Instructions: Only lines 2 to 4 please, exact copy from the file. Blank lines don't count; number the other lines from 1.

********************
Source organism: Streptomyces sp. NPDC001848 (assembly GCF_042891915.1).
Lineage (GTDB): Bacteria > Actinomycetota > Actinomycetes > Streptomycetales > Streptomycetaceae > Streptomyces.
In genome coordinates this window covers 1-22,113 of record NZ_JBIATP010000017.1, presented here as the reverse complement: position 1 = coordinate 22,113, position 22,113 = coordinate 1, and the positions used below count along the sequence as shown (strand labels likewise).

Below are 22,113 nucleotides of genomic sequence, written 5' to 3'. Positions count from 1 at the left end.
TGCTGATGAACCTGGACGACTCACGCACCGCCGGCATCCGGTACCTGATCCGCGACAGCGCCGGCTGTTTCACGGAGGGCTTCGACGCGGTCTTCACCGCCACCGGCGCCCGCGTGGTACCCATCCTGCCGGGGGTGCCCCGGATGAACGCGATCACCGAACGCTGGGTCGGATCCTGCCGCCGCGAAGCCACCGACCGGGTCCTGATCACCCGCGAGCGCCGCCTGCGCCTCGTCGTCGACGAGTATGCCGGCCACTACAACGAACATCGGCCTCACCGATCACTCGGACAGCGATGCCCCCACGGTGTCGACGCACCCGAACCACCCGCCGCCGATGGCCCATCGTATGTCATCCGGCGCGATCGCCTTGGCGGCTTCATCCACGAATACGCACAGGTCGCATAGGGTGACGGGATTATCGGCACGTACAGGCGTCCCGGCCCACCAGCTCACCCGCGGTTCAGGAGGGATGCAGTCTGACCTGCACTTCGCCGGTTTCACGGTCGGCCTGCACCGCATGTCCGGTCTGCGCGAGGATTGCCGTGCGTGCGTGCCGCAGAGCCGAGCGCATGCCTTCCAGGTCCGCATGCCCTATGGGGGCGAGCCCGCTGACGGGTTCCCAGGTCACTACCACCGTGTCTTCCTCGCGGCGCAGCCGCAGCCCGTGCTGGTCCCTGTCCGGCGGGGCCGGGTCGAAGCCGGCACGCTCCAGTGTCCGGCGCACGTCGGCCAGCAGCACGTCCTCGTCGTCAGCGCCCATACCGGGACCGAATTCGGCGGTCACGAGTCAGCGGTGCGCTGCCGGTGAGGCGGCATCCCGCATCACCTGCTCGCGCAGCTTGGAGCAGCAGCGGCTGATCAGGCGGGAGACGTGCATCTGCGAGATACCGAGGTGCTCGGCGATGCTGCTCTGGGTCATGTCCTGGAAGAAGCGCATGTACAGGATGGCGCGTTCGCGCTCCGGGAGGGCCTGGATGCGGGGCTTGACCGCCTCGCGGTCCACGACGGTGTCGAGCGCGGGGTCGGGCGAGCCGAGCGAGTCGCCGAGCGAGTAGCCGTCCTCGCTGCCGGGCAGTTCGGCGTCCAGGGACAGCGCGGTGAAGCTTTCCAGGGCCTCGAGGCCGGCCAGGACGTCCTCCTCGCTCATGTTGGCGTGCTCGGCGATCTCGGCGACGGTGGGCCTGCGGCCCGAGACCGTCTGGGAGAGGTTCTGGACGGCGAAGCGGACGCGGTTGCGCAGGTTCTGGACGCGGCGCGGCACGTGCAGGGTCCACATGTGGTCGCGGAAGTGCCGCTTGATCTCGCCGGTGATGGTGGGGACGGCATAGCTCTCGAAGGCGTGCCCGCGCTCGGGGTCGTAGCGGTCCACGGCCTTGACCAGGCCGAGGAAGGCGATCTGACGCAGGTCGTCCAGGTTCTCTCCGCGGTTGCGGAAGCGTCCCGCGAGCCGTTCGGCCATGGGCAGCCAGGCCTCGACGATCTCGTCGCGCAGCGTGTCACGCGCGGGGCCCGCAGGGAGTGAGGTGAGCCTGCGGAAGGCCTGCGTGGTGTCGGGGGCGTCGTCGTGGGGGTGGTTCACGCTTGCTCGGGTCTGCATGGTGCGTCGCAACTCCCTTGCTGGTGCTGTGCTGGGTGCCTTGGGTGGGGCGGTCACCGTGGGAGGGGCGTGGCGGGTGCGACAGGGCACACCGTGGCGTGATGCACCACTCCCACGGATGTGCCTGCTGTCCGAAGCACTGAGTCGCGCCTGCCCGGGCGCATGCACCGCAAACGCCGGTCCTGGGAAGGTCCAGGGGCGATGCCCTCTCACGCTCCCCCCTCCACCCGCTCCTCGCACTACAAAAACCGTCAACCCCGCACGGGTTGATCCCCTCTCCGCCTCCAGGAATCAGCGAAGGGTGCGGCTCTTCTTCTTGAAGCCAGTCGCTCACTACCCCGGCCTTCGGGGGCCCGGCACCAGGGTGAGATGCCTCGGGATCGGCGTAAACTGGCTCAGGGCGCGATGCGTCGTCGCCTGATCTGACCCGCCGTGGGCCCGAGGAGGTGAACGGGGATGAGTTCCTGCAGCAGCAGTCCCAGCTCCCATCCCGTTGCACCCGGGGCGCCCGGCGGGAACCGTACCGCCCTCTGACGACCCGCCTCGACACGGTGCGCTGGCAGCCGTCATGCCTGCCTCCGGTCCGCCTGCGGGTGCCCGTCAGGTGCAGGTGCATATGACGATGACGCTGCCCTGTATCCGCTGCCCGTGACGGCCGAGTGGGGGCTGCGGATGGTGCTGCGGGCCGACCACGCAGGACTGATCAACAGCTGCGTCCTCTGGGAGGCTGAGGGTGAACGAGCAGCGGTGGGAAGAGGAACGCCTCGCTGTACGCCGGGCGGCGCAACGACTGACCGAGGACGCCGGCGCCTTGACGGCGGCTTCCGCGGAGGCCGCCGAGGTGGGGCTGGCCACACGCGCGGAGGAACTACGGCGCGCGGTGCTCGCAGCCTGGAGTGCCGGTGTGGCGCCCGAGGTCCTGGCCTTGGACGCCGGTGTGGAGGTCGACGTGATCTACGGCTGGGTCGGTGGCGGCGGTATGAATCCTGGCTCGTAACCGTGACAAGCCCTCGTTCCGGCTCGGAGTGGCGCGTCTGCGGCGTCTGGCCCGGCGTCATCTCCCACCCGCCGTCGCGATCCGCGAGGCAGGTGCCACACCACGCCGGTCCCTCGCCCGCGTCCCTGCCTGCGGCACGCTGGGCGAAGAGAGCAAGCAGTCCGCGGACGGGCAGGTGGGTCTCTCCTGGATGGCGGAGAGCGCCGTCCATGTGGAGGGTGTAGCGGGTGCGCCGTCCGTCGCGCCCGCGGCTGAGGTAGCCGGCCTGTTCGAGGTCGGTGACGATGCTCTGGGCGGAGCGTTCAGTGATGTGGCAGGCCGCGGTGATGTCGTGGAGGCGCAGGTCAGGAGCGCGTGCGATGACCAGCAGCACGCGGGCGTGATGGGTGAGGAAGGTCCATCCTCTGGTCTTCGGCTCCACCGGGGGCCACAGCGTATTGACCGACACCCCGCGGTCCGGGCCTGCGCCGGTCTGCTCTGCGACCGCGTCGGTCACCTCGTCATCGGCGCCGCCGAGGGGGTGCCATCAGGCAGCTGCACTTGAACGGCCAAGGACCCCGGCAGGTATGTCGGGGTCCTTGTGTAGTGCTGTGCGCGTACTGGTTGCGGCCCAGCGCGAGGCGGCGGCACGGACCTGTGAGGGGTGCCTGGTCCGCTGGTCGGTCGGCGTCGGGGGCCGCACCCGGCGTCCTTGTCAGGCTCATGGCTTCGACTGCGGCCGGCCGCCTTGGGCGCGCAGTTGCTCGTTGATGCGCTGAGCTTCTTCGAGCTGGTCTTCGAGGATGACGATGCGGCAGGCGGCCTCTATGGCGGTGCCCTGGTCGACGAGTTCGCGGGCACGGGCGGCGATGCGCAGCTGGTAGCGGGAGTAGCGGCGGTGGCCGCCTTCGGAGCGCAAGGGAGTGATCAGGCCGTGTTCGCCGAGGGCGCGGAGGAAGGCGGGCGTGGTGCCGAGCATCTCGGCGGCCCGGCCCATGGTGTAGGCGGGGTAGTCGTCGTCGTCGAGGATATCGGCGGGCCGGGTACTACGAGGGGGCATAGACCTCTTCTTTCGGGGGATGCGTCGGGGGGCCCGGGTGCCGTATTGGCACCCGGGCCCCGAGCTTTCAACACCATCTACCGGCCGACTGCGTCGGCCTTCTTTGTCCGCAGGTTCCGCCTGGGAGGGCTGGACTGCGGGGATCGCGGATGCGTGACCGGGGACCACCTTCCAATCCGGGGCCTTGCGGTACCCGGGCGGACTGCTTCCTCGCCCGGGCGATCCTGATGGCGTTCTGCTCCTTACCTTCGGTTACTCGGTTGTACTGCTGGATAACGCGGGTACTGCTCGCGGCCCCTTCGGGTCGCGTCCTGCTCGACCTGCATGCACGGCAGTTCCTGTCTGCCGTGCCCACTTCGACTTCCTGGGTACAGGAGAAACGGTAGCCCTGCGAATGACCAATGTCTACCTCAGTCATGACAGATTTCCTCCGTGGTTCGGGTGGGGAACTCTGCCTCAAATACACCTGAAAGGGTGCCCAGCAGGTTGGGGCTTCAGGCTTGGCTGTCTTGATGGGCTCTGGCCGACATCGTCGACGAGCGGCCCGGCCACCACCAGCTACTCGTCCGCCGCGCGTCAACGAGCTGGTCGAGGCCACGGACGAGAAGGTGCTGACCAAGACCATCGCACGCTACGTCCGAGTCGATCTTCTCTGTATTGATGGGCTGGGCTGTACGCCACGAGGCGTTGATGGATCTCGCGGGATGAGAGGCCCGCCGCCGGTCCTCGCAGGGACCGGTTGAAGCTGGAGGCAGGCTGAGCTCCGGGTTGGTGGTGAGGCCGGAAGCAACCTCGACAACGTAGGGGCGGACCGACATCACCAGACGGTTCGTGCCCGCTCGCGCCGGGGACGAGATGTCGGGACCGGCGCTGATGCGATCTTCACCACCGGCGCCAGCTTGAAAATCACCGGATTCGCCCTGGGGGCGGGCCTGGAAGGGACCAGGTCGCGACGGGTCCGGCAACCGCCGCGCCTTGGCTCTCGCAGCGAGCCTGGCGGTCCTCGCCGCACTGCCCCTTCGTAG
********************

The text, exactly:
Lineage (GTDB): Bacteria > Actinomycetota > Actinomycetes > Streptomycetales > Streptomycetaceae > Streptomyces.
In genome coordinates this window covers 1-22,113 of record NZ_JBIATP010000017.1, presented here as the reverse complement: position 1 = coordinate 22,113, position 22,113 = coordinate 1, and the positions used below count along the sequence as shown (strand labels likewise).

Below are 22,113 nucleotides of genomic sequence, written 5' to 3'. Positions count from 1 at the left end.